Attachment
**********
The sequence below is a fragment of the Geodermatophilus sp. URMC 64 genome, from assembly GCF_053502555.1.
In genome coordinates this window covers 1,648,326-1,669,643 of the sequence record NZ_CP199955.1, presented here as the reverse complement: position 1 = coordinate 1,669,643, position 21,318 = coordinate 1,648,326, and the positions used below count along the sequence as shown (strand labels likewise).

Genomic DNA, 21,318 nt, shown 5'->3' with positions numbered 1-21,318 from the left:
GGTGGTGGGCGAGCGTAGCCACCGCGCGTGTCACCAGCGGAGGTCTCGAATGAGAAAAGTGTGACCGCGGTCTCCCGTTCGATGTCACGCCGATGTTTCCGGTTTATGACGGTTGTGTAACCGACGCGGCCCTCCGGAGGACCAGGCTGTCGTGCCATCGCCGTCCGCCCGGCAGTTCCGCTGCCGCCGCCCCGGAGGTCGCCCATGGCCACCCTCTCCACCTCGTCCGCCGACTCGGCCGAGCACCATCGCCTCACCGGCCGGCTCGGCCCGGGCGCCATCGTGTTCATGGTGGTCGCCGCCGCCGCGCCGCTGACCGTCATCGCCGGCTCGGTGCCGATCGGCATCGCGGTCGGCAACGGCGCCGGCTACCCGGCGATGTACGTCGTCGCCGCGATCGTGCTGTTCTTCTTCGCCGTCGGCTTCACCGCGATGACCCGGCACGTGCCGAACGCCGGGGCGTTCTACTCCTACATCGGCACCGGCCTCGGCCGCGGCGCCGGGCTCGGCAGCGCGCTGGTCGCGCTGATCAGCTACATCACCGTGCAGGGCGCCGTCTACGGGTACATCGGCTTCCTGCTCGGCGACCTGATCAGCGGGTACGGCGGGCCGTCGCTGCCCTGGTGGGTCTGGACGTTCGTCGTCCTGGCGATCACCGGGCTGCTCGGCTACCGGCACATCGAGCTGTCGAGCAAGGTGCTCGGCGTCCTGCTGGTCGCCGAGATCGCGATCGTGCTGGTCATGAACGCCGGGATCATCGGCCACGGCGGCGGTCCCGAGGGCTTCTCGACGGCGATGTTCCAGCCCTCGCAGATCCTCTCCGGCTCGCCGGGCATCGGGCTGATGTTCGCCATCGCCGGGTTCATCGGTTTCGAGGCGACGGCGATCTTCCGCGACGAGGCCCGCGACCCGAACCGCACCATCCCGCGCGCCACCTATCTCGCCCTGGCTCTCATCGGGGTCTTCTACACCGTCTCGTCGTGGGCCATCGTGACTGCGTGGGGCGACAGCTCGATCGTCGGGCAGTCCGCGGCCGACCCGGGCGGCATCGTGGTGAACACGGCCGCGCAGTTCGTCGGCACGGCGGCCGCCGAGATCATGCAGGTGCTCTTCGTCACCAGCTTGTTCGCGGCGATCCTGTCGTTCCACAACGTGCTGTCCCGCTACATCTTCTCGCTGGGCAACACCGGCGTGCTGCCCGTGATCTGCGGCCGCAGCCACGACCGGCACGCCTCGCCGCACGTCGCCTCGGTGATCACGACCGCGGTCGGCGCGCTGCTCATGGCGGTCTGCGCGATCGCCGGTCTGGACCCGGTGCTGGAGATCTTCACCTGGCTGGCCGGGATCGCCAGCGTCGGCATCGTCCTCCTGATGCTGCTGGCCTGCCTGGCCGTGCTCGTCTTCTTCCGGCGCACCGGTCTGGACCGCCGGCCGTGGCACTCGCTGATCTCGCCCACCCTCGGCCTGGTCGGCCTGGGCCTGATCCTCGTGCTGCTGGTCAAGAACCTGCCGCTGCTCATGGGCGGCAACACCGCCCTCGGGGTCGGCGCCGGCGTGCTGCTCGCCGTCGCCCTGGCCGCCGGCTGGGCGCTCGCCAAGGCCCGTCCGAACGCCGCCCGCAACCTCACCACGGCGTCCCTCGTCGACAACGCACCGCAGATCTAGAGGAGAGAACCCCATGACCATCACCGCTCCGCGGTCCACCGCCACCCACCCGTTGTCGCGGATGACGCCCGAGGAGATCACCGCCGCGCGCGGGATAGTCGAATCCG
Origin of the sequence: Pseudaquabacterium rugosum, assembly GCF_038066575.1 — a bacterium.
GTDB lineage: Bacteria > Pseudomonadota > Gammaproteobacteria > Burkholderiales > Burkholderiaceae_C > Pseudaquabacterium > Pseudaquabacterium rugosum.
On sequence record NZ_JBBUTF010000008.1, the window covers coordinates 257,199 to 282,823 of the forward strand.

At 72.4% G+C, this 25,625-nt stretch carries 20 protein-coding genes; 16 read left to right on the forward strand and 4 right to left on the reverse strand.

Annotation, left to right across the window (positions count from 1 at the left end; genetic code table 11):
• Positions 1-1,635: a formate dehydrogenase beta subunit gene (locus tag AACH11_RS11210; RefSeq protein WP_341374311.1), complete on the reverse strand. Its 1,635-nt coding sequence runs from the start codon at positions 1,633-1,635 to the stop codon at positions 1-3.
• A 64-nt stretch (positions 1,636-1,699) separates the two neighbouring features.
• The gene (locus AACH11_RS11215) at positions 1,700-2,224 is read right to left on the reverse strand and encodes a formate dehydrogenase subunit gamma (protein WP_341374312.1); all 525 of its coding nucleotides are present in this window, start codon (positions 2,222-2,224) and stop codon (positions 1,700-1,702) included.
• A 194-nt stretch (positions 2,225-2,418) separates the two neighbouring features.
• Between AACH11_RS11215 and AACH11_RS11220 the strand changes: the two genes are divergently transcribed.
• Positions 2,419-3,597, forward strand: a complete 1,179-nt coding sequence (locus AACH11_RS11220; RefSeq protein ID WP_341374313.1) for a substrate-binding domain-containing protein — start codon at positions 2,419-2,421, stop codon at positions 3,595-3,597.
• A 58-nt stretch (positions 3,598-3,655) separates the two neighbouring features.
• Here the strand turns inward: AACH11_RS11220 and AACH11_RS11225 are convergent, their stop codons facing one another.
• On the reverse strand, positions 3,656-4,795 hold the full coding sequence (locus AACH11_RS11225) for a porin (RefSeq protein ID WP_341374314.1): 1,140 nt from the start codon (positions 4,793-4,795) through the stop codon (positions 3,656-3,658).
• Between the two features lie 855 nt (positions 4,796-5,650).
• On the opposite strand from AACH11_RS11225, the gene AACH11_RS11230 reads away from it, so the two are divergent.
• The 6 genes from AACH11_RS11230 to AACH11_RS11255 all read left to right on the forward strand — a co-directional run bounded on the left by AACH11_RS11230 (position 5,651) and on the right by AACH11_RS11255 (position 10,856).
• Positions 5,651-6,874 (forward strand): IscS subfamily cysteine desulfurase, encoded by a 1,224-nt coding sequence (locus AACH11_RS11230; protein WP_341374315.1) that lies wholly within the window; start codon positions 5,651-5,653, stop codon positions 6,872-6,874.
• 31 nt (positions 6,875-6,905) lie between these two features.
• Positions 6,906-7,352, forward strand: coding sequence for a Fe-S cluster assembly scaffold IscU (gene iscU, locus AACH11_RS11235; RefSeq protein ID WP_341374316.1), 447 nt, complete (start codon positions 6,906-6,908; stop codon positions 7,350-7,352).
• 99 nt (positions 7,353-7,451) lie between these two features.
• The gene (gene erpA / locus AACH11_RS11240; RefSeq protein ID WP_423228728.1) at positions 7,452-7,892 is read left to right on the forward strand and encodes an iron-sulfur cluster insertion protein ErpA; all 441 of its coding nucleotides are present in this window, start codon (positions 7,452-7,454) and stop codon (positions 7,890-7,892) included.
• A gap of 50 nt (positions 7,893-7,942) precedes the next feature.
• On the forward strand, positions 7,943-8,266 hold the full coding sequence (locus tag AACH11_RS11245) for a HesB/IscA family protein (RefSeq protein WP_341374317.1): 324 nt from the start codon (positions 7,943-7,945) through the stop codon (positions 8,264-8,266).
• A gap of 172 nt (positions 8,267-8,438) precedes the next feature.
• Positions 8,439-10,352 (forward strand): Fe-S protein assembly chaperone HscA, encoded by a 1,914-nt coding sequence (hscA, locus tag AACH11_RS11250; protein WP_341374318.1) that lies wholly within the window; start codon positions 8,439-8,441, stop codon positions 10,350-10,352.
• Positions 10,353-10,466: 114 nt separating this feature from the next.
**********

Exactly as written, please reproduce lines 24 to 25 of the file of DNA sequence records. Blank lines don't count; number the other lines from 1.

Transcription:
• Positions 6,906-7,352, forward strand: coding sequence for a Fe-S cluster assembly scaffold IscU (gene iscU, locus AACH11_RS11235; RefSeq protein ID WP_341374316.1), 447 nt, complete (start codon positions 6,906-6,908; stop codon positions 7,350-7,352).
• 99 nt (positions 7,353-7,451) lie between these two features.